Looking to lose weight? Any of 14 commercial diet programs analyzed in a recent BMJ study is likely to do the trick in the short term.
The study looked at a range of popular plans such as Jenny Craig, South Beach, and Weight Watchers (now called WW) and found that most produced similar, modest weight loss over six months. And by the one-year mark, any differences between them largely disappeared.
The researchers analyzed data from 121 randomized controlled trials involving nearly 22,000 overweight or obese adults, each of which compared a popular diet to a control diet (generally the participants’ usual diet). Outcomes measured included weight loss and changes in cardiovascular risk factors such as blood pressure, blood cholesterol, and C-reactive protein, an inflammatory marker.
Among individual diets, Atkins, the Zone, and DASH (Dietary Approaches to Stop Hypertension) had the greatest short-term effect on weight loss, with participants achieving average reductions of 8 to 12 pounds after six months, compared to usual diets. Slight reductions in blood pressure (2 to 5 points) were also seen.
But all of the studied diets produced at least some degree of weight loss and blood pressure reduction during the first six months. More importantly, by 12 months the effects of the diets had diminished to the point that the differences between them became negligible, as did differences between categories of diets (low-fat, low-carb, or somewhere in between). A sole exception was the Mediterranean diet, which significantly lowered LDL (“bad”) cholesterol at both six months and 12 months. None of the diets significantly affected HDL (“good”) cholesterol or C-reactive protein.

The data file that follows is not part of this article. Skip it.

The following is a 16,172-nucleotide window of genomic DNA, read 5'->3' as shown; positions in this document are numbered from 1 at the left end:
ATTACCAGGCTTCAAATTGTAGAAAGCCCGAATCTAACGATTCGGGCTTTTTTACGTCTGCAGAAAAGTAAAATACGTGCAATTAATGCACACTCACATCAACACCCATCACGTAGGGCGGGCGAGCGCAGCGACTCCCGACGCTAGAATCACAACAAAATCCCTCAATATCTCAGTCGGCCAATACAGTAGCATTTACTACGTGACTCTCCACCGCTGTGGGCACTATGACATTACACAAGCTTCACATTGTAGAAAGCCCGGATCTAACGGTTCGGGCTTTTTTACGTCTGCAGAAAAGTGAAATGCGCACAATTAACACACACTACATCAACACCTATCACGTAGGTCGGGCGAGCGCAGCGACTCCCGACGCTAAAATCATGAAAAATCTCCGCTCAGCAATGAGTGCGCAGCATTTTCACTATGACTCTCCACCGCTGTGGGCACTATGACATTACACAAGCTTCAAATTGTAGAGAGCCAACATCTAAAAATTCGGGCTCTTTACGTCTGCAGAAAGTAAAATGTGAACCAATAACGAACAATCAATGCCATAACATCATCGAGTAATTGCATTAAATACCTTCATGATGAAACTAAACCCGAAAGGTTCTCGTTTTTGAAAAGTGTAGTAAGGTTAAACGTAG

The researchers concluded that when it comes to weight loss, the differences between these diets were “generally trivial to small implying that people can choose the diet they prefer from among many of the available diets without concern about the magnitude of benefits.” Or as an accompanying editorial put it, “The extensive range of popular diets analyzed provides a plethora of choice but no clear winner.”
The focus should therefore shift, the editorial added, from which diet one follows to how best to maintain any weight loss achieved. That means finding a healthy eating plan that you can stick with for the long run—one that includes more fruits and vegetables, legumes, and whole grains and less added sugar, refined grains, and saturated fat—as well as committing to regular physical activity.
Of course, the fact that these diet programs produced similar weight loss (by having you consume fewer calories than you burn) doesn’t mean they are similarly healthy. As we reported previously, U.S. News & World Report deemed the DASH and Mediterranean diets the best for healthy eating, out of 35 commercial plans evaluated in 2020.